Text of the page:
4. Make sure to use high-value treats (ideally that your dog doesn’t get for any other reason) such as boiled chicken breast, liverwurst or cheese. The higher value the food items, the faster the positive association will be made.  You can also use a longer lasting treat such as a Kong, hollow sterile bone or Dixie cup filled with peanut butter or squeeze cheese. If using something like this, hold the container right up to your dog’s face the entire time you are handling his body and remove it as soon as the handling stops. 
  5. Frequent training sessions of about ten minutes, rather than trying to do a long body handling session is best. Remember, you are trying to take it slow and make it fun for your dog.

The Time Line at which you get through this conditioning depends on how stressed or anxious your dog is as well as how quickly he or she rebounds. Some dogs change very quickly and begin to seek out touch. While others do not seem to be able to change and need this conditioning with every new person they meet for many years.  The end goal is not for your dog to seek out every hand, but to feel relaxed when a hand comes at him.  When this program is done correctly, your dog will begin to associate a hand coming at him as a source of good things. Because you use high value treats, your dog might even begin to drool rather than growl.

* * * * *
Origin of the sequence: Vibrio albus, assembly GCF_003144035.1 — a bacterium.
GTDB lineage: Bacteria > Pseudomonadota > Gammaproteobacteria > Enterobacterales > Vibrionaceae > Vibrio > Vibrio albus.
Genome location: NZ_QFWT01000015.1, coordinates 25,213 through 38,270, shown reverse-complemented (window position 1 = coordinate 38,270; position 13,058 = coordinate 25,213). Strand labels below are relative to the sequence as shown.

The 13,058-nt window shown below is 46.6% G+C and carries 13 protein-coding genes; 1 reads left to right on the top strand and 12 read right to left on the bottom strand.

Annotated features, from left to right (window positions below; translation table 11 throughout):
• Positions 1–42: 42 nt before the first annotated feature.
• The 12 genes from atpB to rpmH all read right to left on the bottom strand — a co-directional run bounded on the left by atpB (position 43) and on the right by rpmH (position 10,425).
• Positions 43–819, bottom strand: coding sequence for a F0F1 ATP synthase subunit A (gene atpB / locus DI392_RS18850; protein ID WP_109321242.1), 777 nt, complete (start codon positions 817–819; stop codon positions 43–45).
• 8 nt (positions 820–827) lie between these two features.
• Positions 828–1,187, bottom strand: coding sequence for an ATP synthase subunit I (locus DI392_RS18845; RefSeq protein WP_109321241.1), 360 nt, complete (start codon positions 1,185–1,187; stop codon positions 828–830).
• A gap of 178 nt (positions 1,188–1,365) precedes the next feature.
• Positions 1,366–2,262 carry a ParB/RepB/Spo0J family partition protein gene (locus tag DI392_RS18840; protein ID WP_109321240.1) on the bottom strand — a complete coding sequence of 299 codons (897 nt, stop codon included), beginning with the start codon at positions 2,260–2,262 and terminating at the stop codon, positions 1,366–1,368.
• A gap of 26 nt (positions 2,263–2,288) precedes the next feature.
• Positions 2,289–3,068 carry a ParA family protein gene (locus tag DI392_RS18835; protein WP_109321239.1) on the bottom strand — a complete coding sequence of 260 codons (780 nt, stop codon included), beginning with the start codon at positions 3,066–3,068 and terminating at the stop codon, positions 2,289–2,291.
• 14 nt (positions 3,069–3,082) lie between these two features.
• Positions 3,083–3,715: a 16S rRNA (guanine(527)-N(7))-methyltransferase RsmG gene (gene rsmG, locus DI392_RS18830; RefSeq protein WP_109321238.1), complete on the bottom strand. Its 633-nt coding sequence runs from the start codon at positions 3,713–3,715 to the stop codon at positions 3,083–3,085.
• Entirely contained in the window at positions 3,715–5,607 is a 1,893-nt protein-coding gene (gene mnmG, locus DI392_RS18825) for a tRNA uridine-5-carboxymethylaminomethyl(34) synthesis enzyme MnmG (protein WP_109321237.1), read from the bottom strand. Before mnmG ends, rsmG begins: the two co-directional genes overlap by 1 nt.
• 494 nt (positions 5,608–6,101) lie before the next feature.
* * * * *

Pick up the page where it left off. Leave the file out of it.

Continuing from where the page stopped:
Tip: During this desensitization training period it is important to avoid putting your dog in a situation where he might bite or snap.  Exposing your dog to the scary situation while trying to counter-condition him, is going to slow your progress.